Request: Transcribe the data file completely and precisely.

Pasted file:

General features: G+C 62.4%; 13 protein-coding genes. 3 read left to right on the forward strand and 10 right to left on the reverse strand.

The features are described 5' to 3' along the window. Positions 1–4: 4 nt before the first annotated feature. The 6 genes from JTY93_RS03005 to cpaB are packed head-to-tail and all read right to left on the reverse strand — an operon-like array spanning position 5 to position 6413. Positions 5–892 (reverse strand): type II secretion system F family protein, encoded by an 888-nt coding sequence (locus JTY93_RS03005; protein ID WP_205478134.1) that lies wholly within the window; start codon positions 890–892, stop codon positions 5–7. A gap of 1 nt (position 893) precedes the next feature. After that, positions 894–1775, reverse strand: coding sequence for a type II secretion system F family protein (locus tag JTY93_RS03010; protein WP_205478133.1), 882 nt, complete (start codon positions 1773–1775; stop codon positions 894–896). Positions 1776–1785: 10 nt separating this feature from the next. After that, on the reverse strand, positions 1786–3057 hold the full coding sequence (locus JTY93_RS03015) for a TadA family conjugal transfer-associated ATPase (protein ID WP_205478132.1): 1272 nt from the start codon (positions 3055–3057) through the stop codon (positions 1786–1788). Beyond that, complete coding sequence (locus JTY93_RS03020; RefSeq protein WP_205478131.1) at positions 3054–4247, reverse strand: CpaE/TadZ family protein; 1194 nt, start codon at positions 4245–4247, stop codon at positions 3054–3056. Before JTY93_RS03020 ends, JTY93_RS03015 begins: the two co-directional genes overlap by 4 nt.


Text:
General features: G+C 62.4%; 13 protein-coding genes. 3 read left to right on the forward strand and 10 right to left on the reverse strand.

The features are described 5' to 3' along the window. Positions 1–4: 4 nt before the first annotated feature. The 6 genes from JTY93_RS03005 to cpaB are packed head-to-tail and all read right to left on the reverse strand — an operon-like array spanning position 5 to position 6413. Positions 5–892 (reverse strand): type II secretion system F family protein, encoded by an 888-nt coding sequence (locus JTY93_RS03005; protein ID WP_205478134.1) that lies wholly within the window; start codon positions 890–892, stop codon positions 5–7. A gap of 1 nt (position 893) precedes the next feature. After that, positions 894–1775, reverse strand: coding sequence for a type II secretion system F family protein (locus tag JTY93_RS03010; protein WP_205478133.1), 882 nt, complete (start codon positions 1773–1775; stop codon positions 894–896). Positions 1776–1785: 10 nt separating this feature from the next. After that, on the reverse strand, positions 1786–3057 hold the full coding sequence (locus JTY93_RS03015) for a TadA family conjugal transfer-associated ATPase (protein ID WP_205478132.1): 1272 nt from the start codon (positions 3055–3057) through the stop codon (positions 1786–1788). Beyond that, complete coding sequence (locus JTY93_RS03020; RefSeq protein WP_205478131.1) at positions 3054–4247, reverse strand: CpaE/TadZ family protein; 1194 nt, start codon at positions 4245–4247, stop codon at positions 3054–3056. Before JTY93_RS03020 ends, JTY93_RS03015 begins: the two co-directional genes overlap by 4 nt.